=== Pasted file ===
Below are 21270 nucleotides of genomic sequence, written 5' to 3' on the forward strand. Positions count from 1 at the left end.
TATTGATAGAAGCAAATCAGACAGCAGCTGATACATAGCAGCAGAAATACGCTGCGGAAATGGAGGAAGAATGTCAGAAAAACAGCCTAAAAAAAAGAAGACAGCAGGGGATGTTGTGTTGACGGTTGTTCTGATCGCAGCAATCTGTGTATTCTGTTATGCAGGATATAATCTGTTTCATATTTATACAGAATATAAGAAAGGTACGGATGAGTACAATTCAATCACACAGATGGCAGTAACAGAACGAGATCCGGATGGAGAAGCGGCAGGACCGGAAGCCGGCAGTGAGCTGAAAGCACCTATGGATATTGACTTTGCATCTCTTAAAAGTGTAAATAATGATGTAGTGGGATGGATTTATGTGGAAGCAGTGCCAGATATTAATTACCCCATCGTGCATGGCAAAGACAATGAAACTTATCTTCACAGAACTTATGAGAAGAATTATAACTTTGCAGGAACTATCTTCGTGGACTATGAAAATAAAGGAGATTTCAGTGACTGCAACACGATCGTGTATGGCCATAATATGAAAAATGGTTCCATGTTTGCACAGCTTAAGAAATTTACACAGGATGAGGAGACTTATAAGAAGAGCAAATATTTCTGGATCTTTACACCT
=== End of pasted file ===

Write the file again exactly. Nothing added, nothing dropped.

Below are 21270 nucleotides of genomic sequence, written 5' to 3' on the forward strand. Positions count from 1 at the left end.
TATTGATAGAAGCAAATCAGACAGCAGCTGATACATAGCAGCAGAAATACGCTGCGGAAATGGAGGAAGAATGTCAGAAAAACAGCCTAAAAAAAAGAAGACAGCAGGGGATGTTGTGTTGACGGTTGTTCTGATCGCAGCAATCTGTGTATTCTGTTATGCAGGATATAATCTGTTTCATATTTATACAGAATATAAGAAAGGTACGGATGAGTACAATTCAATCACACAGATGGCAGTAACAGAACGAGATCCGGATGGAGAAGCGGCAGGACCGGAAGCCGGCAGTGAGCTGAAAGCACCTATGGATATTGACTTTGCATCTCTTAAAAGTGTAAATAATGATGTAGTGGGATGGATTTATGTGGAAGCAGTGCCAGATATTAATTACCCCATCGTGCATGGCAAAGACAATGAAACTTATCTTCACAGAACTTATGAGAAGAATTATAACTTTGCAGGAACTATCTTCGTGGACTATGAAAATAAAGGAGATTTCAGTGACTGCAACACGATCGTGTATGGCCATAATATGAAAAATGGTTCCATGTTTGCACAGCTTAAGAAATTTACACAGGATGAGGAGACTTATAAGAAGAGCAAATATTTCTGGATCTTTACACCT